Monday, April 13, 2015

Quikie Tutorial: Shading Skin in Photoshop

It's tutorial time! I'm trying to write tutorials as I learn new techniques, rather than trying to force myself on to a schedule.  Lately, I've been spending more time in Photoshop than usual, and I've been testing out some new techniques. I find Pinterest to be an amazing resource and this tutorial is similar to one I found there.

In the tutorial I found, the artist used Paint Tool SAI.  It's a tool I'm unfamiliar with, but it seemed like the technique would work in Photoshop.  Essentially, the artist painted the darkest skin tone, then built up light tones over than using a blur tool. That's pretty much the complete opposite of how I work!  So here's how it went for me....

I'm using my December doll to demonstrate.  Here I have the outlines on one layer and a skin base color on another layer.  Doesn't really matter what skin tone you use (light, dark, etc) but use the darkest version of it.  This will become your shadow.

Create a layer above the skin base but under the outline layer.  Using a hard brush, draw in a lighter skin tone.  This will become the middle tone of the skin color.

Once the light color is blocked in, go to Filter > Blur > Gaussian Blur and play around with the slider.  I'd like to say there's some perfect number but there isn't.  It's just playing around til it looks good.

This can be done several times, and I find it works best on multiple layers.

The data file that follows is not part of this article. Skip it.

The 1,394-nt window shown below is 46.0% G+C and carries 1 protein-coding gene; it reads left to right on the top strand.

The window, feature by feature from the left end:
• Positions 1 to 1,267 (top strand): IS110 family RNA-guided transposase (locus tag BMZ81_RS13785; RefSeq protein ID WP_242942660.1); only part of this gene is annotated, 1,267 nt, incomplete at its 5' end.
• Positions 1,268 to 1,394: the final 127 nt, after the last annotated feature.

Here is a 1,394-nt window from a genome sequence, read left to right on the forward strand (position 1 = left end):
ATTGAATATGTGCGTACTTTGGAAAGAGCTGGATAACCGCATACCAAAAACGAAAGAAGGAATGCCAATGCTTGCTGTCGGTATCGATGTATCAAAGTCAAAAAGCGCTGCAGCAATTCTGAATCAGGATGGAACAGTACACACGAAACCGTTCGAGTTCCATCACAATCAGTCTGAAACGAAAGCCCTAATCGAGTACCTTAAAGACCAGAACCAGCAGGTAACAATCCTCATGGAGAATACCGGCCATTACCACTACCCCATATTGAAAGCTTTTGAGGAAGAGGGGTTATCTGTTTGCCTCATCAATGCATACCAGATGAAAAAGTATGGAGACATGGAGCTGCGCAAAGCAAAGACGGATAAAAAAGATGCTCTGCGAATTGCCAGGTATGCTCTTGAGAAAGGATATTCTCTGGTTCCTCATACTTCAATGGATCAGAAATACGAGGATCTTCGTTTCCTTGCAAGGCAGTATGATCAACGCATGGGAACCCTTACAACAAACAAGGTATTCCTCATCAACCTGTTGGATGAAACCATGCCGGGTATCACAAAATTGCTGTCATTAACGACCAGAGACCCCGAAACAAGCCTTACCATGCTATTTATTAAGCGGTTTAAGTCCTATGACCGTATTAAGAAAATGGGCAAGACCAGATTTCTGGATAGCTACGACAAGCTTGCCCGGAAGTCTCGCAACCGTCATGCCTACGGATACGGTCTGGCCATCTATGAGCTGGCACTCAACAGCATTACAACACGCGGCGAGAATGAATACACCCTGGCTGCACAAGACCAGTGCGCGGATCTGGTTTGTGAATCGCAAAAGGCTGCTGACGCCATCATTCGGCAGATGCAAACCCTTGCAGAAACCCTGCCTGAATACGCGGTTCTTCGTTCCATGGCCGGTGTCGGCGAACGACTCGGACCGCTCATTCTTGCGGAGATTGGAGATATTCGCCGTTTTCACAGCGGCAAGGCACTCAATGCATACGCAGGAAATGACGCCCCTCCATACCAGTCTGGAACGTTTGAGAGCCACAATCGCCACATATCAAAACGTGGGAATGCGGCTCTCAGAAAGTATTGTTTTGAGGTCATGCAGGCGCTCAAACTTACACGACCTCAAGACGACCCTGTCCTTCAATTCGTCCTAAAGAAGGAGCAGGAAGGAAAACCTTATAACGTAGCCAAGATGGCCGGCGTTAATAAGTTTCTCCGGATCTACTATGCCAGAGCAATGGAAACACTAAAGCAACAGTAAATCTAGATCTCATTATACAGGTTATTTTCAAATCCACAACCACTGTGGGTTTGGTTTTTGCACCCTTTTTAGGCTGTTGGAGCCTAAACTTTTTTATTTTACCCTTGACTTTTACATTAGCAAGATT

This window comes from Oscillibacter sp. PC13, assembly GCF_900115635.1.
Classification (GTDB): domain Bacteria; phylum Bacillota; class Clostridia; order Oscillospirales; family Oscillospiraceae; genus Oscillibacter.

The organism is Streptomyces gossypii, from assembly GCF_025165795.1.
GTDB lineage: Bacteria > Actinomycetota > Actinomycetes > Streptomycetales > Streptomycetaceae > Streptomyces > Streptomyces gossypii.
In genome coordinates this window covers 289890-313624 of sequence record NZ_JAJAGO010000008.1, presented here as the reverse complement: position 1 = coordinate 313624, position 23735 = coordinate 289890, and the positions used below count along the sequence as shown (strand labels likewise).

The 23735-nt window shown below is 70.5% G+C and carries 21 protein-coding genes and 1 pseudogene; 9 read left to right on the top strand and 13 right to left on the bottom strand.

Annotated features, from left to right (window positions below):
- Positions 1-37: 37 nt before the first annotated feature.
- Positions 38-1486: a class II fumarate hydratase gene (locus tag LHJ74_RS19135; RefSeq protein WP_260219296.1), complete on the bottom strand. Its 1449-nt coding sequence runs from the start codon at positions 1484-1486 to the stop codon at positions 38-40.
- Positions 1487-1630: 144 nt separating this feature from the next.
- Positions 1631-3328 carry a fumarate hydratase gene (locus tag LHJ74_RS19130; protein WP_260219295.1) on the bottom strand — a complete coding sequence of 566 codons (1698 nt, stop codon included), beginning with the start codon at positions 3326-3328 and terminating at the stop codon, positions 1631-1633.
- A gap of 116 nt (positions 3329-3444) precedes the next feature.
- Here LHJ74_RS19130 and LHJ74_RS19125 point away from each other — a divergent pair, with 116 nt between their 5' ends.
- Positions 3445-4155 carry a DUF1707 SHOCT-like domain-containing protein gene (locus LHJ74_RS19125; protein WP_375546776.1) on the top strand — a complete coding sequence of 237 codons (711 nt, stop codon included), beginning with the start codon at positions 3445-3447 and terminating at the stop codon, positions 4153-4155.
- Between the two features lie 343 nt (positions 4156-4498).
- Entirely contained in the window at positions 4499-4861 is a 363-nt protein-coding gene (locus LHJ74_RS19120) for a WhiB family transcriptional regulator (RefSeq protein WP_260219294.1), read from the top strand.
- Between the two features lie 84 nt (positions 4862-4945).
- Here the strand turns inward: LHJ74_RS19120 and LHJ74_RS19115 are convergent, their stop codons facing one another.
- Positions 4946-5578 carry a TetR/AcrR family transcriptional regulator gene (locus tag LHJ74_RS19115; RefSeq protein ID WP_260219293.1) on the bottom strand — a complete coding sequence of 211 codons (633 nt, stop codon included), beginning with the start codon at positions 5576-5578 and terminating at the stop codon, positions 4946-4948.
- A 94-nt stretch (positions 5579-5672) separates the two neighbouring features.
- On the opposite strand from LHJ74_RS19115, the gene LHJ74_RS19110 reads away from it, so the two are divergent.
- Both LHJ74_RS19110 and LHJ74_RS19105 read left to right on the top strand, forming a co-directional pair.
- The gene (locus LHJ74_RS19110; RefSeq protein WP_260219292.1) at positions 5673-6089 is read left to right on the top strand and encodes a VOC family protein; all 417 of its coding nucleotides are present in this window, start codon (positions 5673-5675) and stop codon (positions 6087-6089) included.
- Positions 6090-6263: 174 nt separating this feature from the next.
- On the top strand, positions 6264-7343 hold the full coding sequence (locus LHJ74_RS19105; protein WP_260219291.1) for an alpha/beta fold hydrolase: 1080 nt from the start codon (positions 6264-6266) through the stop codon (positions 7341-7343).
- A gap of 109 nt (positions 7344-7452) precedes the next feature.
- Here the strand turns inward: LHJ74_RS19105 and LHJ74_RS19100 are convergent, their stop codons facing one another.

Here I added another light tone above my first light layer and added a dark layer between the light and base tones.

I find the best use of this blurring technique is creating blush.  It's something that almost never looks good on my previous dolls.  This, however, works really well!

The two images above show the blurring technique first and the original paper doll second.  In the top image, there's a nice glow created by the different blurred layers.  With the second doll, it's much more flat (and pale!)

One note: if you're using a background color and the blurred colors show on it, just erase the overlap.  I spend a lot of time adding color, then using the magic ward to select outside my outlines and removing extra color.  Sometimes it works well, sometimes you need to zoom in and erase.... 

So that's what I've been working on!  I find that building up blurred layers can also work on hair, too.  Play around with different layer opacity settings, too.  Soft Light can be very effective.  Let me know how this works for you!


  1. I've heard of people starting with the darkest color and working their way to light colors using digital shading, I have just never tried it myself. I think like all things, there's no "bad way" to do something- just whatever works for you. I do like the way the blush looks on the paper doll.

    1. I agree - there's really no right or wrong way to digitally color. This method seems to give me the look I want more quickly than some of my previous attempts. I find that I'm very fussy about digital art, much more than with paints. With paints - specifically watercolor - once a color is on the paper, that's it. With digital coloring, I can spend hours fussing over something instead of just going for it. I'm really enjoying Photoshop right now, and learning new techniques is definitely a big part of that!